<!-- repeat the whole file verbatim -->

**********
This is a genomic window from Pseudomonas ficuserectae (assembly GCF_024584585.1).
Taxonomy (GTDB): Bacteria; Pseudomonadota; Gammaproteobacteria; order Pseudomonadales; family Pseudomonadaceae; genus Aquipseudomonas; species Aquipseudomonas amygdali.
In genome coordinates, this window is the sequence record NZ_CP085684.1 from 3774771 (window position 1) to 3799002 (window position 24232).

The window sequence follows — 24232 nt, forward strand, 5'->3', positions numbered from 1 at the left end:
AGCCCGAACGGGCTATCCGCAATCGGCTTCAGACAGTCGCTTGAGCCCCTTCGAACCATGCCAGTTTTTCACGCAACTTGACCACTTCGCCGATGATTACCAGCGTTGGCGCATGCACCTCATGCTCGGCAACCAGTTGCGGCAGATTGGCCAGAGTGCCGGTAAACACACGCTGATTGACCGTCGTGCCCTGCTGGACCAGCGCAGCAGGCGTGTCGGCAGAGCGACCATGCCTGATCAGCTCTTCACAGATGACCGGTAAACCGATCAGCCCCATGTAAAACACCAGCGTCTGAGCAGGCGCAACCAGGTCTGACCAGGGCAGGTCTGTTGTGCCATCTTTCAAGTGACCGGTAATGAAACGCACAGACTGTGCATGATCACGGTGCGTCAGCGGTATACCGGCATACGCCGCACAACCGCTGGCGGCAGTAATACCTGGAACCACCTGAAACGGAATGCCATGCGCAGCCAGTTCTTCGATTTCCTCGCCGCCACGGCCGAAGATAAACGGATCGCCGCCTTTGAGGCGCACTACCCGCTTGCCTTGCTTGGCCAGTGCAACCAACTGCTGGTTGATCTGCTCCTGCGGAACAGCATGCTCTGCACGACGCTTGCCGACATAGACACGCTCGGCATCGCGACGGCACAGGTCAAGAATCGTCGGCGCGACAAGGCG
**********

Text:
This is a genomic window from Pseudomonas ficuserectae (assembly GCF_024584585.1).
Taxonomy (GTDB): Bacteria; Pseudomonadota; Gammaproteobacteria; order Pseudomonadales; family Pseudomonadaceae; genus Aquipseudomonas; species Aquipseudomonas amygdali.
In genome coordinates, this window is the sequence record NZ_CP085684.1 from 3774771 (window position 1) to 3799002 (window position 24232).

The window sequence follows — 24232 nt, forward strand, 5'->3', positions numbered from 1 at the left end:
AGCCCGAACGGGCTATCCGCAATCGGCTTCAGACAGTCGCTTGAGCCCCTTCGAACCATGCCAGTTTTTCACGCAACTTGACCACTTCGCCGATGATTACCAGCGTTGGCGCATGCACCTCATGCTCGGCAACCAGTTGCGGCAGATTGGCCAGAGTGCCGGTAAACACACGCTGATTGACCGTCGTGCCCTGCTGGACCAGCGCAGCAGGCGTGTCGGCAGAGCGACCATGCCTGATCAGCTCTTCACAGATGACCGGTAAACCGATCAGCCCCATGTAAAACACCAGCGTCTGAGCAGGCGCAACCAGGTCTGACCAGGGCAGGTCTGTTGTGCCATCTTTCAAGTGACCGGTAATGAAACGCACAGACTGTGCATGATCACGGTGCGTCAGCGGTATACCGGCATACGCCGCACAACCGCTGGCGGCAGTAATACCTGGAACCACCTGAAACGGAATGCCATGCGCAGCCAGTTCTTCGATTTCCTCGCCGCCACGGCCGAAGATAAACGGATCGCCGCCTTTGAGGCGCACTACCCGCTTGCCTTGCTTGGCCAGTGCAACCAACTGCTGGTTGATCTGCTCCTGCGGAACAGCATGCTCTGCACGACGCTTGCCGACATAGACACGCTCGGCATCGCGACGGCACAGGTCAAGAATCGTCGGCGCGACAAGGCG